The books ends completely flatly and I came away wondering what I had learned that I didn't already know. Every chapter seems like a repetition of the previous one, and in the end, I started to lose focus. The blatant lack of up-to-date and non-American examples is the real shocker. Very rarely does the author provide specific examples of how permission marketing has worked/not worked. I think the book would have been stronger and benefited greatly from recent case studies from companies around the world.
As one earlier reviewer has put it, the ideas within the book, whilst initially look sound, are actually outdated; or at least feel outdated.
I would recommend people who are considering this book type in permission marketing into google and see some of the online discussions and posts about the subject. You'll save yourself the price of this book, which fails to live up to expectations.
1. You gain nothing by buying the latest edition of the book - it's exactly the same as the original except for the preface where he explains why he has deliberately not updated the book.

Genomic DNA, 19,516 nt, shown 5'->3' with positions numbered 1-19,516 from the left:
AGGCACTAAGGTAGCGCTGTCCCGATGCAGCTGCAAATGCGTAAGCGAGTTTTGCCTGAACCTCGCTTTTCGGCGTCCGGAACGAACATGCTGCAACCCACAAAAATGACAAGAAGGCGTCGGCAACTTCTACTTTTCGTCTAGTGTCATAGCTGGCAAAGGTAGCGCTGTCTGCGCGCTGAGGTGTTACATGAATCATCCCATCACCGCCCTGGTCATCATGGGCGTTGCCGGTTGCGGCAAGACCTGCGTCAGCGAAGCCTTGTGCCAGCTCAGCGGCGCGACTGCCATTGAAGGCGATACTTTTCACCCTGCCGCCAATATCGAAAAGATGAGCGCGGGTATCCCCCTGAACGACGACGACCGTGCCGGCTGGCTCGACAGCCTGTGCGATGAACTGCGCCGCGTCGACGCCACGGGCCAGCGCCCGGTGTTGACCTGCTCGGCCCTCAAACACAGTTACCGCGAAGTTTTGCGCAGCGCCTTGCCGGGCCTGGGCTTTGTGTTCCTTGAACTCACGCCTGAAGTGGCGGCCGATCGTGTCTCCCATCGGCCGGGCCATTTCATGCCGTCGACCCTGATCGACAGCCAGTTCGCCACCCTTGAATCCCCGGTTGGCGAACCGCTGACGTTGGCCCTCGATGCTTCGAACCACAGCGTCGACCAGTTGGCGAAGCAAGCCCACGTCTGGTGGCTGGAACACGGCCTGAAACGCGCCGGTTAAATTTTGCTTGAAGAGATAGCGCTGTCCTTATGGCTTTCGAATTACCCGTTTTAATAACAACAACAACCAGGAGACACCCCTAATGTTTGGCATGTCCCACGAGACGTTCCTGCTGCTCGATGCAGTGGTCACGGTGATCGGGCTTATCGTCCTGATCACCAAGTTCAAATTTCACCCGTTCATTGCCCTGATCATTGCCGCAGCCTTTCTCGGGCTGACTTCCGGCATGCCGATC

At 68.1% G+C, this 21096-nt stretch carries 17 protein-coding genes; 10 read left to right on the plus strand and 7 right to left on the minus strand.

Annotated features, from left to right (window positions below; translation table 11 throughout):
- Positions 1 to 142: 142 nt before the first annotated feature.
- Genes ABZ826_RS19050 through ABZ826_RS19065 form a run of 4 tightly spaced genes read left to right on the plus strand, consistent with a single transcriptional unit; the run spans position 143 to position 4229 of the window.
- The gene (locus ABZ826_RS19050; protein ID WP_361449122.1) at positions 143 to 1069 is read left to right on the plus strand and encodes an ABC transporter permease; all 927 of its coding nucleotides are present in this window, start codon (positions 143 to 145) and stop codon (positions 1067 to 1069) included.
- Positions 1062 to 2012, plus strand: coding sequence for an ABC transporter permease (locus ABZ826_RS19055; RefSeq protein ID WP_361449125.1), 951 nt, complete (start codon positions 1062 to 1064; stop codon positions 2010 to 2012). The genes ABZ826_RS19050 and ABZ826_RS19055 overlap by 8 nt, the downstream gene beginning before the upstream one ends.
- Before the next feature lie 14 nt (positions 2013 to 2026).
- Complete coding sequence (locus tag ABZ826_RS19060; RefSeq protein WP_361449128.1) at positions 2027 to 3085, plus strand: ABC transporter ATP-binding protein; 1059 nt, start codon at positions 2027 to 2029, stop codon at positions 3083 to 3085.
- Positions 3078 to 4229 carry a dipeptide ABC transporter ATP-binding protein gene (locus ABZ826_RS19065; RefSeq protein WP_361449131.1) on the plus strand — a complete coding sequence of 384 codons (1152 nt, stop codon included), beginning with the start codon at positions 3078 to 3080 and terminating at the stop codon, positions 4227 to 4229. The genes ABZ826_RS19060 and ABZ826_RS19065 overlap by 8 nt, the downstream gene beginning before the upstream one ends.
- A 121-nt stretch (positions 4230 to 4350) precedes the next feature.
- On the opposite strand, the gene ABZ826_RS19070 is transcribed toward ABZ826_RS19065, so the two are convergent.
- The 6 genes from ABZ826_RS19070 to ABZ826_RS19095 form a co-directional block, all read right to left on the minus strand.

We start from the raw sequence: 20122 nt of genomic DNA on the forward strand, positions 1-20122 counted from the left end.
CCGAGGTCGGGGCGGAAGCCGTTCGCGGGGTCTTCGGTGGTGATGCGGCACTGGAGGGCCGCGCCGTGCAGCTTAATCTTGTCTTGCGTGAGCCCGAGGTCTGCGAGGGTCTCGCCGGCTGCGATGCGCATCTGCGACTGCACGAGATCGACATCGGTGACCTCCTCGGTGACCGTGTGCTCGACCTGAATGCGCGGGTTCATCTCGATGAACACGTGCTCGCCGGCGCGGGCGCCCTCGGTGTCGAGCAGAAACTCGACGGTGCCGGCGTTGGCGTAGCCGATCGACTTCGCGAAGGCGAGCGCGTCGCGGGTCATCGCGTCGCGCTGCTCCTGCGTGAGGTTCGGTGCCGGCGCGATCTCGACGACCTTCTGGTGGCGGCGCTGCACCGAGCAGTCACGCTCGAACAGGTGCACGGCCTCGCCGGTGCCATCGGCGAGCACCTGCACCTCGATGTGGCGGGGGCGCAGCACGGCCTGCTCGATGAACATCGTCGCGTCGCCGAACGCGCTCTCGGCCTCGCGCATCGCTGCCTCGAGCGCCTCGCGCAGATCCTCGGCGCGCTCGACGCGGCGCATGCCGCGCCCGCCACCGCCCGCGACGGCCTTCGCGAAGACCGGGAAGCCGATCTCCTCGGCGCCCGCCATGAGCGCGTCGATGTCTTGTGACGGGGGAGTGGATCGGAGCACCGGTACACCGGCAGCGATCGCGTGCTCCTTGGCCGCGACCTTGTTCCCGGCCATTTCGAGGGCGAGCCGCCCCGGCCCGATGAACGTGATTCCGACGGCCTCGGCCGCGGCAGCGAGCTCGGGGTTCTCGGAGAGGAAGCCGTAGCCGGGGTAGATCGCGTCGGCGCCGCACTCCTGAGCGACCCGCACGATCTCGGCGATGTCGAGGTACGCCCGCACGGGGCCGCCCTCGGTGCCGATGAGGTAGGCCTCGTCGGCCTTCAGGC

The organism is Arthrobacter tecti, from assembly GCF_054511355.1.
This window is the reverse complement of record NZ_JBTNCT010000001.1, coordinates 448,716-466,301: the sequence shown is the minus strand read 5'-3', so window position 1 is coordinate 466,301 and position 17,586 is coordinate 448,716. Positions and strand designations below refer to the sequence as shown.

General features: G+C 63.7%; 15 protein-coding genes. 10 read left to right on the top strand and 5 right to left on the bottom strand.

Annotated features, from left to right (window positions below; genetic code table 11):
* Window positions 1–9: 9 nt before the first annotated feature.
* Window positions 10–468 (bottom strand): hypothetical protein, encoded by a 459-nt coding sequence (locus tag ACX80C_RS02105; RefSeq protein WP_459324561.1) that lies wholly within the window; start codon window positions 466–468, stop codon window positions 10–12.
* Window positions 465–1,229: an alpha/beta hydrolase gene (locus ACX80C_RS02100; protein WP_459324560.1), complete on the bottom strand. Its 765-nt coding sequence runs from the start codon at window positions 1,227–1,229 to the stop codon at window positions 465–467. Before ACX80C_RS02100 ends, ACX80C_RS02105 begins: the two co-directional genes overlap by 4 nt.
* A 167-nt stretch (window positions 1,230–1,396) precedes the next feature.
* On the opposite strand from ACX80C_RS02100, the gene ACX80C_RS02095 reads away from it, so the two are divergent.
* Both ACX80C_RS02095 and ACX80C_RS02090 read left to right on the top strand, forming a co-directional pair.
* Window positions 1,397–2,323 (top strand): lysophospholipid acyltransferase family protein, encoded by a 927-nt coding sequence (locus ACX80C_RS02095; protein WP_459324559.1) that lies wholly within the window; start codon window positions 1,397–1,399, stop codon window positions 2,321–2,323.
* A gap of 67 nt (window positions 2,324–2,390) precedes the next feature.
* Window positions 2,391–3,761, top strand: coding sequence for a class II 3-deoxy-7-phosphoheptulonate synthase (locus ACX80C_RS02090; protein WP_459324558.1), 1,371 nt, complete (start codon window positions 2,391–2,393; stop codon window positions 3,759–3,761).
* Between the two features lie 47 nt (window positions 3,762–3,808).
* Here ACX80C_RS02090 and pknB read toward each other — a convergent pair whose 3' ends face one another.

2. You don't need to read this book if you subscribe to his daily blog (which I do). The only thing that the book brings to the table is that it's all in one place, plus he gives examples, except they are all American examples and all 12 years out of date (and remember: this is about the internet).
[By the way, I once emailed Seth Godin asking him for examples to illustrate the points in his blog posts, and he replied saying that there are many examples in his books.]
3. It's possible to download the first few chapters for free from his website and read them as a pdf. Funnily enough, it was reading the first part of the book in this way which persuaded me to buy it.
What the book is about: -
The central idea of the book is very powerful: Most of the marketing and advertising in the 20th century was "interruption marketing" eg newspapers, TV advertising etc. In the modern era there is so much advertising clutter, than most people ignore conventional advertising and instead can be sold to by the marketer building a relationship, over time, with the customer. Powerful stuff - and I recommend all business people to read it.